“He said, ‘You need to move your truck.’ I said, ‘OK, let me make sure these people are OK and I’ll move it when 911 gets here,'” Reece said.

Reece and the man continued to exchange words until he punched her in the face.

“I fell down and got back and instantly started bleeding from my nose. I got in my truck, moved my truck, and got a bunch of paper towels. I went back to the scene to make sure everyone was OK,” Reece said.

By the time she had come back, the suspect was gone. She could not get his license plate number or car description, but got a decent look at him.

She has a long road to recovery. Part of her face is numb; her teeth are sore and she can’t open her mouth wide enough to eat solids.

” My everyday life has stopped. I can’t go to work. I’ve got medical bills I’m going to have to pay for depending on what the CAT scan shows. I’m on a strict diet, don’t sleep,” Reece said.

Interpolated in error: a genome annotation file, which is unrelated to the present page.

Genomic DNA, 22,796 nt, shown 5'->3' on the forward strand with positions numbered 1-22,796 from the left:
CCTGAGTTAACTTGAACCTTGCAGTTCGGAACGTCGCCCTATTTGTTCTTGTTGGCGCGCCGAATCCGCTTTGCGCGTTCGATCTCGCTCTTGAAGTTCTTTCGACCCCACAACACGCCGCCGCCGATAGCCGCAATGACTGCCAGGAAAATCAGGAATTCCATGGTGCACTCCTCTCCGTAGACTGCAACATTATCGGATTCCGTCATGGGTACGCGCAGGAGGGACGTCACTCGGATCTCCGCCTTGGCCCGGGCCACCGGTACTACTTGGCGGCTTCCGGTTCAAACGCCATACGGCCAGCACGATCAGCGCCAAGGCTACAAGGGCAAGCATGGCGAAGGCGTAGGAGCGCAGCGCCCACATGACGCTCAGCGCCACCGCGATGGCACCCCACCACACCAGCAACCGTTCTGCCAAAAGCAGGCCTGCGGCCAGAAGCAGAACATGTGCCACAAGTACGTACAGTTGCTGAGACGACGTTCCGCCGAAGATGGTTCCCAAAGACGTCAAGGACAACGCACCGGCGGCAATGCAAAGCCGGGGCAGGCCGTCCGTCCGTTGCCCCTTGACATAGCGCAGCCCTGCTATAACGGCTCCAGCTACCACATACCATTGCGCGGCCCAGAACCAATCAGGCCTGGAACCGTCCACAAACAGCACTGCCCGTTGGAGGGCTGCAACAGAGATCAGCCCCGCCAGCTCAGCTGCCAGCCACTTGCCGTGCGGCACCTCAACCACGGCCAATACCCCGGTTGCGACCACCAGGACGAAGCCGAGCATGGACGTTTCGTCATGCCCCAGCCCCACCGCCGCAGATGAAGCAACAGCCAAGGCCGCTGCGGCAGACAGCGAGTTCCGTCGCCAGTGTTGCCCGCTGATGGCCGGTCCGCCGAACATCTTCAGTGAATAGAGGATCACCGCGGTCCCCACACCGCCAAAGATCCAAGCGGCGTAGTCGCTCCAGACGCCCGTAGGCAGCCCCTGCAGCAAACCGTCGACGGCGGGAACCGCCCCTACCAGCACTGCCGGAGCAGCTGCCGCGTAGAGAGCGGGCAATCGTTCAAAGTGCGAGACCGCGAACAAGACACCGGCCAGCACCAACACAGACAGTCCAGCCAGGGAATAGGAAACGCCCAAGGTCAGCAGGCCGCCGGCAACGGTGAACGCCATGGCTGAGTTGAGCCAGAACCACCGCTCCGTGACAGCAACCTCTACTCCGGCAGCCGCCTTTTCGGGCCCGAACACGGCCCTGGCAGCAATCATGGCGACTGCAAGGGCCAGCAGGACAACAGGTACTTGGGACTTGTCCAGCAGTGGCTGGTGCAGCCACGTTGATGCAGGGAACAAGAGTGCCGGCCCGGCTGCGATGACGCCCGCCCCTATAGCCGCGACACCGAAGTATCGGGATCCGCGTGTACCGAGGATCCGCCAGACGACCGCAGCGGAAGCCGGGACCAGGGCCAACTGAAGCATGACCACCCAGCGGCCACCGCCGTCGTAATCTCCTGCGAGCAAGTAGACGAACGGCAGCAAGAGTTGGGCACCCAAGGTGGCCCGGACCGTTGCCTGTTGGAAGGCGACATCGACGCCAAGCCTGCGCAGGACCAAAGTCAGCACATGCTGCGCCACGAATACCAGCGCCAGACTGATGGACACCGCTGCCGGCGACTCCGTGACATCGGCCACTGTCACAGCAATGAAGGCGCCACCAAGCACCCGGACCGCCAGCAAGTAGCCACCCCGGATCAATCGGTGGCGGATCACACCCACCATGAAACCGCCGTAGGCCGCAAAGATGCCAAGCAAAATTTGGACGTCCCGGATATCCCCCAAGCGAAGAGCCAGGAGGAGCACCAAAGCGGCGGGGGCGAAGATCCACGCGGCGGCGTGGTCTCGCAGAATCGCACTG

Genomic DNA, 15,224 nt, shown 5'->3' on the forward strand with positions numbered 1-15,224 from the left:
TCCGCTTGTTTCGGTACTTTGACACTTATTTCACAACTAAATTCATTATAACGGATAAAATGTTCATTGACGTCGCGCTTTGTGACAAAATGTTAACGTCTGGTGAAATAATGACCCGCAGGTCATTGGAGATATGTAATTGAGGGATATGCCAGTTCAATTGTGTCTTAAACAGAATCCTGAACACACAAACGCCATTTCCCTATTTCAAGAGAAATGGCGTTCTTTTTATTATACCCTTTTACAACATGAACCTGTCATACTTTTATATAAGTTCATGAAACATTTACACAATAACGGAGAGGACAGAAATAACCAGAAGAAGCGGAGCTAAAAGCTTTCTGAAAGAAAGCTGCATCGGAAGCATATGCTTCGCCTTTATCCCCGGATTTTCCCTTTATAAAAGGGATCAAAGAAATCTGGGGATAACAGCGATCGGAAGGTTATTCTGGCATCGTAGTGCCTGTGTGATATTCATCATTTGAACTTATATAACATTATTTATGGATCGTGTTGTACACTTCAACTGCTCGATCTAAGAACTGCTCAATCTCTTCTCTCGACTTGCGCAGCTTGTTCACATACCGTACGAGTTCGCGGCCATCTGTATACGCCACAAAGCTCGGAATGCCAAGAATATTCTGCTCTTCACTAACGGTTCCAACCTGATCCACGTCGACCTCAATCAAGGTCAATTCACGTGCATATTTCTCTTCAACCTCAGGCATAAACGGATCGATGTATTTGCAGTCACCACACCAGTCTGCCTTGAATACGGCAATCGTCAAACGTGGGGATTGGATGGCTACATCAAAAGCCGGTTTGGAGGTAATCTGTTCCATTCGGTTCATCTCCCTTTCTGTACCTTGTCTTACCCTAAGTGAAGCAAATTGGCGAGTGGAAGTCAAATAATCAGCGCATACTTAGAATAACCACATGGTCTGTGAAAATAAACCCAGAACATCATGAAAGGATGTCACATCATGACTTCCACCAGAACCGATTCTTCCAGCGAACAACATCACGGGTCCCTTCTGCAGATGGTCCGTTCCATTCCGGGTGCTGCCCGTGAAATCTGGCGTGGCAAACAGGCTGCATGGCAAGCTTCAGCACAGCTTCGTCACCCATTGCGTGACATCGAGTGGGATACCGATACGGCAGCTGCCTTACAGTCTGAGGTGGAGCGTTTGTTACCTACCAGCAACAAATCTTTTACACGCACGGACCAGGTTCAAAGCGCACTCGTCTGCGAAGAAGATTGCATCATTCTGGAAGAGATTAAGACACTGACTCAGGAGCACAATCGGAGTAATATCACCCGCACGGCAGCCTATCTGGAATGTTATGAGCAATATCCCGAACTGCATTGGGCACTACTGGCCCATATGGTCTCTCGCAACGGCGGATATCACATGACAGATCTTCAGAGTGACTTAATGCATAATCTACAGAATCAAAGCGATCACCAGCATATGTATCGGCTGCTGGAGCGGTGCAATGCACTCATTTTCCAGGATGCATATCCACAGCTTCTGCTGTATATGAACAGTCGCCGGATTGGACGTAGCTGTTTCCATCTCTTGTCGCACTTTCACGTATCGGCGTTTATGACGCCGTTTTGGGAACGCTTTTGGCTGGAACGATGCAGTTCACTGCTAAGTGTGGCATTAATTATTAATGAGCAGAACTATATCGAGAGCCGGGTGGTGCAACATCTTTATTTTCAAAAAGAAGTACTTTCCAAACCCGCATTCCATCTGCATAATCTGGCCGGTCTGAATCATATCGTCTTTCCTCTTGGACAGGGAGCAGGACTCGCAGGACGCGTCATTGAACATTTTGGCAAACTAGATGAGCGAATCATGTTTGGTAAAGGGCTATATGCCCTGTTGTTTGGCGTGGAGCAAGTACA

As she waits for someone to come forward, she’s trying to remain positive in her recovery.

“I got to continue life. I have to get back to work and get back to life,” Reece said.

Anyone with information was asked to contact Crime Stoppers of Central Indiana or call the South District office of Indianapolis Metropolitan Police Department at 317-327-6400.

INDIANPOLIS (WISH) — The family of 25-year-old Derell Brown are looking for answers.

Brown was shot and killed on the far east side last week at the Stonybrook Commons Apartments. So far, police have no leads in the case.

“You wake up crying, you go to sleep crying. It’s anguish; it’s painful. The screams you hear coming from your mother and your grandmother in the middle of the night. It makes no sense,” said his sister, Shanise Allen.

His family said their lives have become a living nightmare after Brown’s death.

His mother, Denise Bonds, is still in disbelief.

“You feel sick, can’t sleep, the throwing up, I just want to pick up the phone and call him,” said Bonds.

Bonds is still caught up in an endless loop of reliving that tragic day.